Curious about where Sacha Baron Cohen, the Andy Kaufman-esque comedic genius behind Borat and Bruno, might set his satirical sights next? Wonder no more, as we now know the identity of his next character: climate change skeptic Lord Monckton.
As we head into the post-awards, pre-summer period known as The Dead Zone (see Legion, The Spy Next Door, The Tooth Fairy, as well as a dumpster-load of upcoming titles), the 2010 Jewish & Israeli Film Festival should be an oasis for filmgoers seeking fare that strays from Hollywood formula. And while the festival obviously centers on films that fall in line with its namesake, viewers of any faith or nationality are likely to appreciate and enjoy its humanist-leaning, character-driven offerings.
The fall movie season is off to a shaky start. Anticipated films like the Coen brothers' Burn After Reading, Clark Gregg’s Choke, Spike Lee’s Miracle at St. Anna and Fernando Meirelles’ Blindness have left critics (and most audiences) wanting.
Even the relatively well received Nick and Nora's Infinite Playlist has its detractors (like me) — if you're hanging your entire premise on being knowing and hip, you'd better be knowing and hip, which N&N doesn't quite pull off. It's like a meld of 200 Cigarettes and Empire Records (come to think of it, that might sound good to some people) — glossy imitations of the real thing. N&N is much too conventional, which is somewhat surprising considering director Peter Sollett was the guy who gave us the perceptive teenage romance Raising Victor Vargas.
(Michael Cera and Kat Demmings contemplate what might have been in Nick and Nora's Infinite Playlist.)
Add this week’s two biggies — The Duchess and Body of Lies — to the list of disappointments. While each has its charms, neither is entirely satisfying. (See reviews below.)
Lucky for us, we have other options. The Contemporary Arts Center begins its “Historical/Horror Film Series” on Monday night (Oct. 13) with a double feature of John Huston’s Let There Be Light at 6:30 p.m. and Carl Dreyer’s Vampyr at 7:40 p.m.
Finally, and most curiously, the Esquire Theatre will present a Paul Newman Tribute with rotating screenings of Cat on a Hot Tin Roof, Cool Hand Luke, Butch Cassidy and the Sundance Kid and The Verdict beginning today through Oct. 16. Go to www.esquiretheatre.com for times.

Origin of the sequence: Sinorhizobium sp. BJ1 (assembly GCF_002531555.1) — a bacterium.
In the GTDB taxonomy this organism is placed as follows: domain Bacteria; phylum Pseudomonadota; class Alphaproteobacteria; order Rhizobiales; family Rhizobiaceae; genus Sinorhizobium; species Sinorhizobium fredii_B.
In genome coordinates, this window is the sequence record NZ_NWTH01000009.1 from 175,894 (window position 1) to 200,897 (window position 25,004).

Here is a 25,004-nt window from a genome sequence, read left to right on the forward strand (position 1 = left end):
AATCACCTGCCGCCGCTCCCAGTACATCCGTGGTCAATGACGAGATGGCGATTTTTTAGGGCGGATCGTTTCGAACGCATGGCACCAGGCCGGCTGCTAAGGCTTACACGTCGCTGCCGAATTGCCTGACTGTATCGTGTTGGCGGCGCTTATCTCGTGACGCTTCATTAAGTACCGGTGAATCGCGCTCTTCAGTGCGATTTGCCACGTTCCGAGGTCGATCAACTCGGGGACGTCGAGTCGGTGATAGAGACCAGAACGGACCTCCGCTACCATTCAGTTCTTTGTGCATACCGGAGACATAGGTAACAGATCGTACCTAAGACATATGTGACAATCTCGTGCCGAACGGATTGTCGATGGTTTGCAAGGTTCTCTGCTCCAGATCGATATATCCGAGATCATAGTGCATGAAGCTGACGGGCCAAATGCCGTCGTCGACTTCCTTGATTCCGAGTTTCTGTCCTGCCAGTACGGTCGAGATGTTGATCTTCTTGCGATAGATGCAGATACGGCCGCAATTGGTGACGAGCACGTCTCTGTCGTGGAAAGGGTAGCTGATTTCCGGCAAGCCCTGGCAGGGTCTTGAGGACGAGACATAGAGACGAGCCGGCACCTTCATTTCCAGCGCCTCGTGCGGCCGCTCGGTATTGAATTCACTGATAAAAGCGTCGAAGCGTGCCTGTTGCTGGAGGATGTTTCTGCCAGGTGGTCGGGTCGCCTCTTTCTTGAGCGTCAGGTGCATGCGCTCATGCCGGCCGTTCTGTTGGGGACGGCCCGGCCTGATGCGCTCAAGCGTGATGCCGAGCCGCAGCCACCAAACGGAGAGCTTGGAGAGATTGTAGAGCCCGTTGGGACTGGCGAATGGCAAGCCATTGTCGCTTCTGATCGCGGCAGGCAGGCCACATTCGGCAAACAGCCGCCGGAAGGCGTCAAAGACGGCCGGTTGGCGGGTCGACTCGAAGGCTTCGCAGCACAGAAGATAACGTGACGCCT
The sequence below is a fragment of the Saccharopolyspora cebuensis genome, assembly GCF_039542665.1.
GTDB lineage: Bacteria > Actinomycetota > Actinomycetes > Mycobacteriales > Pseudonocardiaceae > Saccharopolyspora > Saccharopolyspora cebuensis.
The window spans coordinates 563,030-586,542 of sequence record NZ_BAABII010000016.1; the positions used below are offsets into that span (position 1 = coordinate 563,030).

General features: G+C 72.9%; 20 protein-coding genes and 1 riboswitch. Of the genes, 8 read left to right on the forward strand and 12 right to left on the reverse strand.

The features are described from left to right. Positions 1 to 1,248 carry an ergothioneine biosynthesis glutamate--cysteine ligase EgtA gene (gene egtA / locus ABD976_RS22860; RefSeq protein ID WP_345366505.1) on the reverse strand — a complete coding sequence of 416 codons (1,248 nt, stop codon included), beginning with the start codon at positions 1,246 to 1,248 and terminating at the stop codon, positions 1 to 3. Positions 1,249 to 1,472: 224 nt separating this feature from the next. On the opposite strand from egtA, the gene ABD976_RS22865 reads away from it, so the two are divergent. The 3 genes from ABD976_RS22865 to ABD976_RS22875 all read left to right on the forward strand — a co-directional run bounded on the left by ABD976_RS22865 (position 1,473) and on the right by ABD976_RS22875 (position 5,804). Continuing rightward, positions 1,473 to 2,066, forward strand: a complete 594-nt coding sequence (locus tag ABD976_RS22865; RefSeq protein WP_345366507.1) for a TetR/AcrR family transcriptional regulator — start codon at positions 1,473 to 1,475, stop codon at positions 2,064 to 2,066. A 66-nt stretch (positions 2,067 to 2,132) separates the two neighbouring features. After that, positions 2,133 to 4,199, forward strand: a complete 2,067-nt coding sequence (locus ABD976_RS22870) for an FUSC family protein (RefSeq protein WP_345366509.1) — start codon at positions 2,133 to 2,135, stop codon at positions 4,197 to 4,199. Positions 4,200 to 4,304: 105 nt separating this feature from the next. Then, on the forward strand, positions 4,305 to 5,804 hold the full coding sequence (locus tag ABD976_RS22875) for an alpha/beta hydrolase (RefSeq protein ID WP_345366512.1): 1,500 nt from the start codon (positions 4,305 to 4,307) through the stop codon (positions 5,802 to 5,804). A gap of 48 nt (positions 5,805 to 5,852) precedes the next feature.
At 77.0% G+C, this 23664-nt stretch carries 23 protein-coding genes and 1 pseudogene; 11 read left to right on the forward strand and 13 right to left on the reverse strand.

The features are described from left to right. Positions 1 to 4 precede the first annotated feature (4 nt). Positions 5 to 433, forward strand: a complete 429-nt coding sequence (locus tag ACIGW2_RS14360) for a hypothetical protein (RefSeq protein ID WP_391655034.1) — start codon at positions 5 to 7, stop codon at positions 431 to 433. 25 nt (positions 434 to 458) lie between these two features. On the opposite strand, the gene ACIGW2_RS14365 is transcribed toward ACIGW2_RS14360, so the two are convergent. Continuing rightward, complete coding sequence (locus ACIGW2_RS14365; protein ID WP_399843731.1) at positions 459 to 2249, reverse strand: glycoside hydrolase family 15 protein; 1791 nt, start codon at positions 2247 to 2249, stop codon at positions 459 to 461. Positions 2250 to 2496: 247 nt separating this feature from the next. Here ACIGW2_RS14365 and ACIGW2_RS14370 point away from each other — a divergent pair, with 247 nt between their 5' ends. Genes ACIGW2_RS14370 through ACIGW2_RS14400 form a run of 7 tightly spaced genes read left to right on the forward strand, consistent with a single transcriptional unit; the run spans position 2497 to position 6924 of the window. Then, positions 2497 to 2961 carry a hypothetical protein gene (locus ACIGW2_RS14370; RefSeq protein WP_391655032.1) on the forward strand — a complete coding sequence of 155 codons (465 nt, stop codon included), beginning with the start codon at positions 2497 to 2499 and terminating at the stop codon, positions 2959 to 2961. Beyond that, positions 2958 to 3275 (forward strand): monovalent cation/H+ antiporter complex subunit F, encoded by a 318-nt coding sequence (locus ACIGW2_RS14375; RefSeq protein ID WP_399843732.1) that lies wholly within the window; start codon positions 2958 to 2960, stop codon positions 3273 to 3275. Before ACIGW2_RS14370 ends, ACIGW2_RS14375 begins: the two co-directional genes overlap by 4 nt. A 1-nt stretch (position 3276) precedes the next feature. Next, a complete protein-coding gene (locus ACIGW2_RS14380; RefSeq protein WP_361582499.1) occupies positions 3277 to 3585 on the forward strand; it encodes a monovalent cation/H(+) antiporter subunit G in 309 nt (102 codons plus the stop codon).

On to a complete list of this week's theatrical releases. As usual, several didn't screen for critics in advance, which means I'll have reviews up for them later this weekend.
Opening films (Oct. 17):
BODY OF LIES — While Ridley Scott's film strips away much of the fat from David Ignatius’ source novel, it also winds up frustratingly superficial. Body of Lies is a nuts-and-bolts action drama putting on the undercover persona of something with a message. Still, it's fairly successful as an action drama. (Read review here.) (Rated R.) Grade: C plus
CITY OF EMBER — Upstart British director Gil Kenan’s latest family-friendly fantasy finds an elaborate underground city in peril as its once powerful generator begins to fail. It’s up to a pair of teenagers (Soairse Ronan, so strong in Atonement, and Harry Treadway) to save the residents of Ember — including its curiously upbeat mayor (Bill Murray) — before it’s too late. The massive cast includes Tim Robbins, Mary Kay Place, Toby Jones and Martin Landau. (Rated PG.) Grade: Review coming soon
THE DUCHESS — Saul Dibb’s costume drama captures the look and feel of the period exquisitely but lacks the daring to provide greater context for its titular character's political activism. Stars Keira Knightley and Ralph Fiennes. (Read review here.) (Rated PG-13.) Grade: C plus